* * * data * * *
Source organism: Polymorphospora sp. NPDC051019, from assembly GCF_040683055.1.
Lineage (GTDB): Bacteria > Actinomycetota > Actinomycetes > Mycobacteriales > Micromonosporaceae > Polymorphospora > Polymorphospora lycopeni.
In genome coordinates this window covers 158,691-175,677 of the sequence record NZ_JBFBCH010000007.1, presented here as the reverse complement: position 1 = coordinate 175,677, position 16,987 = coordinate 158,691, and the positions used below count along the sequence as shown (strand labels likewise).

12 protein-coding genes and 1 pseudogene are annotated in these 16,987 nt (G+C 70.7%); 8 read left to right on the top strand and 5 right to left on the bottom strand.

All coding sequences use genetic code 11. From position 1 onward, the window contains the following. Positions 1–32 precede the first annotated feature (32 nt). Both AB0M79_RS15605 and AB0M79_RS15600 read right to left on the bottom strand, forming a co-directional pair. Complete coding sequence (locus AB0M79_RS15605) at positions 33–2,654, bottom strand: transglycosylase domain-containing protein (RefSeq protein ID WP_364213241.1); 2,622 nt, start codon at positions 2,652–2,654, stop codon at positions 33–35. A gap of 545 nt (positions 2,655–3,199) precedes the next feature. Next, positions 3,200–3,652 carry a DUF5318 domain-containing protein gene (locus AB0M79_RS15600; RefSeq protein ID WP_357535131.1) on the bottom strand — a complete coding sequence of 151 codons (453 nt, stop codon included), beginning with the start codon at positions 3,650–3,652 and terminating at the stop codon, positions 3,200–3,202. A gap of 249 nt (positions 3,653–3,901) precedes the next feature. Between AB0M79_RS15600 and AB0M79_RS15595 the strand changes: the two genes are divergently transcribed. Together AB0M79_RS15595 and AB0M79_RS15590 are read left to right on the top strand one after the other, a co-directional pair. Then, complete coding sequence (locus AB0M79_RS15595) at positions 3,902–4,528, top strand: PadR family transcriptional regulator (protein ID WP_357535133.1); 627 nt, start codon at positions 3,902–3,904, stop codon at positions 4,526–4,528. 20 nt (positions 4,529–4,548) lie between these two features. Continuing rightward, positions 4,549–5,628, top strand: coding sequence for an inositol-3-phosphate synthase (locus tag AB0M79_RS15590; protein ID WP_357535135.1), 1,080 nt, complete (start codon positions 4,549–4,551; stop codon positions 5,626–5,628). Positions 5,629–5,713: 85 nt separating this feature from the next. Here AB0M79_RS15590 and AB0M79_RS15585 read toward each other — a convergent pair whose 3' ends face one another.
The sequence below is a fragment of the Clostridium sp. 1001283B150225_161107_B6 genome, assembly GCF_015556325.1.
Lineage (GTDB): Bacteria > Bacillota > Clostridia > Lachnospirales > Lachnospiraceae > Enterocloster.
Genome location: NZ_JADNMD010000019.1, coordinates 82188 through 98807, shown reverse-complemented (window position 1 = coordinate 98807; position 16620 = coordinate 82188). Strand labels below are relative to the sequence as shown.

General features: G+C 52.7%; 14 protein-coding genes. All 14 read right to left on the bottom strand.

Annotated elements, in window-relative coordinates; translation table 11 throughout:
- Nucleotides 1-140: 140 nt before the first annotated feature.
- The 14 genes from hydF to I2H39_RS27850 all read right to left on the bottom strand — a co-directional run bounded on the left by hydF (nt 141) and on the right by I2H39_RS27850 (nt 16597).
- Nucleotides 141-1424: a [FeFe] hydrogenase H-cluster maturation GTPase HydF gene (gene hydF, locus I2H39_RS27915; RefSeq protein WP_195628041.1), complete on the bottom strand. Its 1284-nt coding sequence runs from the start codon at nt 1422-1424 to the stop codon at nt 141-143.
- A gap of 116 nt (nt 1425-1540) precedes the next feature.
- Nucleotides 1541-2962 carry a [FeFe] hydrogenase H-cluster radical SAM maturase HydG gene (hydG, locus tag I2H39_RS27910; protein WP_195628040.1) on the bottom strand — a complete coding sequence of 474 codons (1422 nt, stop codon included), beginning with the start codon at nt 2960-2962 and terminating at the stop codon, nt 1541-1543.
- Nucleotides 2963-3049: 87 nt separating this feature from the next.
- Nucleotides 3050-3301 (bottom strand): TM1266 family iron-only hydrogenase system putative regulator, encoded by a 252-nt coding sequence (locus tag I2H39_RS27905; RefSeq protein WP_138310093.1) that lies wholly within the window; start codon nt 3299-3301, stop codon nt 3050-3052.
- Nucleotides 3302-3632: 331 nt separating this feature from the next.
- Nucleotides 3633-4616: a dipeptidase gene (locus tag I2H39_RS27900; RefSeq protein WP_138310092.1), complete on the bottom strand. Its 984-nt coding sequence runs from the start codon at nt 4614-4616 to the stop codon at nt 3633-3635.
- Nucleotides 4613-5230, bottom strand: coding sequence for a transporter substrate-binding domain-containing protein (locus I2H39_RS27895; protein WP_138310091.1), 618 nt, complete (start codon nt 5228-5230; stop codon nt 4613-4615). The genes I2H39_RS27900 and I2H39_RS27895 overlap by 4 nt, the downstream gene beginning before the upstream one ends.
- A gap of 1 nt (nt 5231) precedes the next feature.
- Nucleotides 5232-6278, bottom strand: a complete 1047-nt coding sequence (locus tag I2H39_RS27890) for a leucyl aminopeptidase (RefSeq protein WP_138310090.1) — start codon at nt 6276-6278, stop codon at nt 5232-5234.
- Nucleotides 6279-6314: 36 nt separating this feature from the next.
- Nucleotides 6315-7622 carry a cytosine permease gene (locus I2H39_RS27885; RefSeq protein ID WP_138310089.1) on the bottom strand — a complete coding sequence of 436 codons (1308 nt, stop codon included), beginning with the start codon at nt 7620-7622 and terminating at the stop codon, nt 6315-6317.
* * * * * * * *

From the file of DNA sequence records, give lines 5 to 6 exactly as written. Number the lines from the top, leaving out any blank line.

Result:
All coding sequences use genetic code 11. From position 1 onward, the window contains the following. Positions 1–32 precede the first annotated feature (32 nt). Both AB0M79_RS15605 and AB0M79_RS15600 read right to left on the bottom strand, forming a co-directional pair. Complete coding sequence (locus AB0M79_RS15605) at positions 33–2,654, bottom strand: transglycosylase domain-containing protein (RefSeq protein ID WP_364213241.1); 2,622 nt, start codon at positions 2,652–2,654, stop codon at positions 33–35. A gap of 545 nt (positions 2,655–3,199) precedes the next feature. Next, positions 3,200–3,652 carry a DUF5318 domain-containing protein gene (locus AB0M79_RS15600; RefSeq protein ID WP_357535131.1) on the bottom strand — a complete coding sequence of 151 codons (453 nt, stop codon included), beginning with the start codon at positions 3,650–3,652 and terminating at the stop codon, positions 3,200–3,202. A gap of 249 nt (positions 3,653–3,901) precedes the next feature. Between AB0M79_RS15600 and AB0M79_RS15595 the strand changes: the two genes are divergently transcribed. Together AB0M79_RS15595 and AB0M79_RS15590 are read left to right on the top strand one after the other, a co-directional pair. Then, complete coding sequence (locus AB0M79_RS15595) at positions 3,902–4,528, top strand: PadR family transcriptional regulator (protein ID WP_357535133.1); 627 nt, start codon at positions 3,902–3,904, stop codon at positions 4,526–4,528. 20 nt (positions 4,529–4,548) lie between these two features. Continuing rightward, positions 4,549–5,628, top strand: coding sequence for an inositol-3-phosphate synthase (locus tag AB0M79_RS15590; protein ID WP_357535135.1), 1,080 nt, complete (start codon positions 4,549–4,551; stop codon positions 5,626–5,628). Positions 5,629–5,713: 85 nt separating this feature from the next. Here AB0M79_RS15590 and AB0M79_RS15585 read toward each other — a convergent pair whose 3' ends face one another.
The sequence below is a fragment of the Clostridium sp. 1001283B150225_161107_B6 genome, assembly GCF_015556325.1.